Law to censor convict’s criminal records goes into effect

The Ministerio de Justicia y Paz said Wednesday that a new law has gone into effect that will expunge the criminal record of many lawbreakers.

The law, No.  9361, restricts the judicial archives from including many convictions in a criminal record report. The report, called a hoja de delinquencia, is often requested by employers to assess the moral background of a job candidate.

The expressed purpose of the law is to allow convicts to get a job without letting employers know about their past.

Many court files already are secret, so employers will have to rely on private sources such as credit bureaus to learn about convictions.

The new law says that the record of a convict is expunged immediately upon completion of prison penalty less than three years. When the penalty is from three to five years, the archives have to expunge the record a year after the sentence is completed.

When a penalty is from five to 10 years, the expungement takes place after three years. After serving a penalty of more than 10 years, a convict has to wait five years for a clean record.

A special rule applies to those convicted of organized crime links, terrorism, murder and violation of public duties, said the ministry. These individual have to wait 10 years before obtaining a clean record. That also includes persons convicted of sex crimes with minors, according to the ministry.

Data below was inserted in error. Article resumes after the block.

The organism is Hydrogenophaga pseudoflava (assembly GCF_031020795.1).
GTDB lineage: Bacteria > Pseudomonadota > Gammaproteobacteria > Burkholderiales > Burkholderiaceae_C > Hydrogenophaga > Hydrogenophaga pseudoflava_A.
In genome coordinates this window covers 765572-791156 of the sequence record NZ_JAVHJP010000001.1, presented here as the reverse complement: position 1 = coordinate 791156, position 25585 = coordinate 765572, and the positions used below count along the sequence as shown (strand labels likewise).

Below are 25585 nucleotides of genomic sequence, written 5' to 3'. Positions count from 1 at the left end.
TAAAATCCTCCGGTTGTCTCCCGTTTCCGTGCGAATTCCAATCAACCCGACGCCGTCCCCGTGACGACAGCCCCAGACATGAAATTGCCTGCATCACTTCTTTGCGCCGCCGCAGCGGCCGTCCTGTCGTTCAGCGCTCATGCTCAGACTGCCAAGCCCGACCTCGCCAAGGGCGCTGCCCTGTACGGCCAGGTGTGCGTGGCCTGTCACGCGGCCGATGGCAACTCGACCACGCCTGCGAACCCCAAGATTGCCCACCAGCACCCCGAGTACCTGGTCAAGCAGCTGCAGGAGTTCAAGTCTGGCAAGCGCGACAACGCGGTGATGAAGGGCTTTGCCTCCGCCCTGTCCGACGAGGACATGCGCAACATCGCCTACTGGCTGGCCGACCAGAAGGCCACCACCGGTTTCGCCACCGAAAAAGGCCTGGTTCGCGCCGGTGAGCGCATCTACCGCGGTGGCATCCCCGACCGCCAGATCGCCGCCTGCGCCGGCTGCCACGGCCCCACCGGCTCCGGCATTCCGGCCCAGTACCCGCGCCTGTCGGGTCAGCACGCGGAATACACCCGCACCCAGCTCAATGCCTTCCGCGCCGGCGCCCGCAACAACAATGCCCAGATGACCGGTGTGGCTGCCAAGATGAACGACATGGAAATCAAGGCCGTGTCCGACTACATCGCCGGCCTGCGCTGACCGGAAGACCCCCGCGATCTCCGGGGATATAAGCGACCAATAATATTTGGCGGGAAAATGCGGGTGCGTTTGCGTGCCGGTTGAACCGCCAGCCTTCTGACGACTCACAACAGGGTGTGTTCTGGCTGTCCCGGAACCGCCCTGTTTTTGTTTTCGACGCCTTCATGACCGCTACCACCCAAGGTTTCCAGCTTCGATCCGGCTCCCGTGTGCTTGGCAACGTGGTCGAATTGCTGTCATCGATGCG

The law also gives a judge the ability to reduce the waiting time in cases  of individuals characterized as being in vulnerable situations with dependents.

The law is not expected to have much impact because there are plenty of private sources to learn the criminal history of an individual, such a newspaper archives. Plus only about 15 percent of criminals ever actually are convicted and sentenced, according to statistics released by the Power Judicial.

The archive department in which criminal records are kept has

A member of the Policía Penitenciaria affixes an ankle bracelet that will be used to allow prisoners to remain at home instead of in jail. The demonstration was at a bid opening by the Ministerio de Justicia y Paz. Offers to monitor prisoners came from Empresa de Servicios Públicos de Heredia and Radiográfica Costarricense S.A., the only firms allowed to bid.

A member of the Policía Penitenciaria affixes an ankle bracelet that will be used to allow prisoners to remain at home instead of in jail. The demonstration was at a bid opening by the Ministerio de Justicia y Paz. Offers to monitor prisoners came from Empresa de Servicios Públicos de Heredia and Radiográfica Costarricense S.A., the only firms allowed to bid.

six months to make the necessary adjustments, said the ministry. That means a large number of records will have to be expunged.

The  Ministerio de Justicia y Paz also is the same agency that has been releasing convicts from prison early to reduce overcrowding.

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